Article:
Some folks who've bought Ryzen 5 1600 or 1600X processors have found that their chips have two more cores than expected, which can only be described as a massive win on the CPU lottery.
These CPUs should have six cores and 12 threads, but reports on Korean forums (spotted by Wccftech) say some users have found they have eight cores (and 16 threads) out of the box.
The processors still run at the clock speeds quoted for the 1600X and 1600, but come with a pair of extra cores. And in the case of the former, the unlocked 1600X has the same clock speed as the 8-core 1800X, so buyers are effectively getting a much cheaper version of the latter (there are some other differences, though, like more cache in the flagship chip).
To give you an idea of just how lucky these buyers are, in the UK you can pick up the 1600X for as little as £190 (around $250, AU$320) now, whereas the 1800X will damage your wallet to the tune of £400 (around $530, AU$680).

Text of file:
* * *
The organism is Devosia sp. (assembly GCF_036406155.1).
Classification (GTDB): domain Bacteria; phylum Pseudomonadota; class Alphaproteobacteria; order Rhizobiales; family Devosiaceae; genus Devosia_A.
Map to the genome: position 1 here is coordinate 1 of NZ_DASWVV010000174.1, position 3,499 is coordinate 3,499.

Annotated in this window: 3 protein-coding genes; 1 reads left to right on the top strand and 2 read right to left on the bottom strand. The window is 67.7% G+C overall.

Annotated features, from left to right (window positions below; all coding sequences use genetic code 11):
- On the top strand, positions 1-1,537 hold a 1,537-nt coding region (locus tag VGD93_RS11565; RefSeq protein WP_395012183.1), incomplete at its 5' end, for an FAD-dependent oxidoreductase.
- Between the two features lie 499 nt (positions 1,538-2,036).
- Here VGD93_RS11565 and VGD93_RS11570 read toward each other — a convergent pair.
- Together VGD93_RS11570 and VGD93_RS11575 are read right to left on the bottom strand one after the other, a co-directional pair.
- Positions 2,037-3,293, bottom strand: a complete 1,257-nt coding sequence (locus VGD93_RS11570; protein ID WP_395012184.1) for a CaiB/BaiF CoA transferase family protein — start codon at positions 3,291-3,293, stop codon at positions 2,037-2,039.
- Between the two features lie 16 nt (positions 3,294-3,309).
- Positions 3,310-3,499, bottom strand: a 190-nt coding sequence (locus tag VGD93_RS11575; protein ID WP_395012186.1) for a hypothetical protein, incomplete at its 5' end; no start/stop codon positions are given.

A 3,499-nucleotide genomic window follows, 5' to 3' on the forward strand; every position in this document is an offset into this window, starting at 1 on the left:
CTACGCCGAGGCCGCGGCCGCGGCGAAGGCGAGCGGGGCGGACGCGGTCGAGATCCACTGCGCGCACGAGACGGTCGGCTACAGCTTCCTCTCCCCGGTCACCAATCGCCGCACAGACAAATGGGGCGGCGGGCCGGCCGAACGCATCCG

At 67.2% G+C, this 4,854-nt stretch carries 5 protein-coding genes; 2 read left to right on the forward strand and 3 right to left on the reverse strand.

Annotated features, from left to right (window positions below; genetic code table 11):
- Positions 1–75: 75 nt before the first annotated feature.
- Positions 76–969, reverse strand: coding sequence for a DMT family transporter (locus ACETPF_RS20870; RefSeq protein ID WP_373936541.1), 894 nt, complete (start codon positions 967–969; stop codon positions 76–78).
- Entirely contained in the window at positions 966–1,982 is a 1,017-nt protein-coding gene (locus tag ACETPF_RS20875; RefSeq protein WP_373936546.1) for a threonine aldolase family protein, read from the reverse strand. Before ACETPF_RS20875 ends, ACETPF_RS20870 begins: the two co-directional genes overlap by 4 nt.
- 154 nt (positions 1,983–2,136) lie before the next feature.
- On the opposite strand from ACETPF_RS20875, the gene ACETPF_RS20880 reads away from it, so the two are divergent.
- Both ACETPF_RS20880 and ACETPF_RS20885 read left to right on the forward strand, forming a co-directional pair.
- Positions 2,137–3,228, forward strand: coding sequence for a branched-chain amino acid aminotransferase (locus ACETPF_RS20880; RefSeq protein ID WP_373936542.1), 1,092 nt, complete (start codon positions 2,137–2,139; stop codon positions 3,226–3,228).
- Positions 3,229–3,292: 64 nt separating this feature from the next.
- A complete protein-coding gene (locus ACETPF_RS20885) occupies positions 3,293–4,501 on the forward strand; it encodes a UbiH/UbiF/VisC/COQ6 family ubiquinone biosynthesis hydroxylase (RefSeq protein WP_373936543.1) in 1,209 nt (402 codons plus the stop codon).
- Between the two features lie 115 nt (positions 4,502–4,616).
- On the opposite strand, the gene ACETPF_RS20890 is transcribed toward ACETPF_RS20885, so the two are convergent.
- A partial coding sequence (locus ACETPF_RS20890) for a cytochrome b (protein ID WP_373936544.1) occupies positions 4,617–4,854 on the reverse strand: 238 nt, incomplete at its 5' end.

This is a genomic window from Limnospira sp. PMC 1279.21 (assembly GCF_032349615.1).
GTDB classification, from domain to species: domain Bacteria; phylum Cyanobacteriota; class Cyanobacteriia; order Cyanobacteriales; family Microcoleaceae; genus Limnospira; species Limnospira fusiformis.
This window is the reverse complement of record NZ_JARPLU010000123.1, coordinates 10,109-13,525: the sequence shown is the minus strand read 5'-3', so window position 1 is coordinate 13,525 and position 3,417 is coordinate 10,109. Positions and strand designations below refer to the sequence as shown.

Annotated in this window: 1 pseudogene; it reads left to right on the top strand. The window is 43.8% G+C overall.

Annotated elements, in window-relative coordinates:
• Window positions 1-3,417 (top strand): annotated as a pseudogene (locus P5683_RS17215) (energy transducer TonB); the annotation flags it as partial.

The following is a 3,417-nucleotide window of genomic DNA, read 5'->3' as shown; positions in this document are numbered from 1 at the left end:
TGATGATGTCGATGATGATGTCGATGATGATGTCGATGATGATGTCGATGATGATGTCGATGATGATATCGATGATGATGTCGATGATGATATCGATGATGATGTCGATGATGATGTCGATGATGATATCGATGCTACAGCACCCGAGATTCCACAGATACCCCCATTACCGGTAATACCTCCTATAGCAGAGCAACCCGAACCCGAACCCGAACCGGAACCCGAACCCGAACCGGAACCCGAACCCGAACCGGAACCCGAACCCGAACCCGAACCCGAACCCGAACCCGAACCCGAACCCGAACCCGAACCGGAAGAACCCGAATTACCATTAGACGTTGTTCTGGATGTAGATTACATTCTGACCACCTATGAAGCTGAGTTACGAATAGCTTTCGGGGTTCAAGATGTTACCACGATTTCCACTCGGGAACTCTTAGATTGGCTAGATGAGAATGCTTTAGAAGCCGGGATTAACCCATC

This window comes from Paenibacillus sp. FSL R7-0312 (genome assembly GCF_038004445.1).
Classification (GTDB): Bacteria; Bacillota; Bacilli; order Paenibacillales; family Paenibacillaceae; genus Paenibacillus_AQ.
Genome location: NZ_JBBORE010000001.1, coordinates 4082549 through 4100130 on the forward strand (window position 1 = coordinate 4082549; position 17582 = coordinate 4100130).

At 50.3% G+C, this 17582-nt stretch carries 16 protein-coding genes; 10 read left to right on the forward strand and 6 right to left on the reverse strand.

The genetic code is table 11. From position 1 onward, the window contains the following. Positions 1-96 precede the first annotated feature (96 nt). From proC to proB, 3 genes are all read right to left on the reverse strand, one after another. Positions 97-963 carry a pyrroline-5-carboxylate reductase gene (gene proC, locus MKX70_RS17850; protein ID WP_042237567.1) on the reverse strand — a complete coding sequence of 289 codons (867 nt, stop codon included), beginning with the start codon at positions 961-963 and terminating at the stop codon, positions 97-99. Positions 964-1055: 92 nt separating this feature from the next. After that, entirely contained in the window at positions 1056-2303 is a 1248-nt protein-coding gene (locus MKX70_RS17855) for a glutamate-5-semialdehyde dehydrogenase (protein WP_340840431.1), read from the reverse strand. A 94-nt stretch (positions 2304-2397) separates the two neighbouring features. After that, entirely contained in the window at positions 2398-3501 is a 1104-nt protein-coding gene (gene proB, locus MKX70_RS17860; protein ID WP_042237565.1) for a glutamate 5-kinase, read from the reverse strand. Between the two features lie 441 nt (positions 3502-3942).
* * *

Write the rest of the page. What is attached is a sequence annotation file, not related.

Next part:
Clocking up the cores
Normally, doing well on the so-called CPU lottery means you get a good chip which can be overclocked to a greater extent than the average model, not that you benefit from extra cores.
Quite how AMD has allowed this to happen is unclear, but it could be a (desperate) move to fulfil a shortfall on stock with the mid-range processor, meaning the firm decided to utilize (presumably less in-demand) 8-core parts instead. Or it’s some kind of a mistake, but that seems unlikely…
Whatever the answer to the mystery, note that all the unlocked processors were made in Malaysia in the same week, so this probably only applies to a very limited batch of CPUs.
Still, if you’re in the market for a Ryzen 5 1600/X, you never know – you might be one of the lucky few lottery winners.
In other recent Ryzen news, we can hopefully look forward to testing out AMD’s mobile processors with integrated Radeon Vega graphics before too long – these Ryzen offerings should juice up the power of notebooks nicely.
- Some of the best laptops on the market could switch to AMD Ryzen CPUs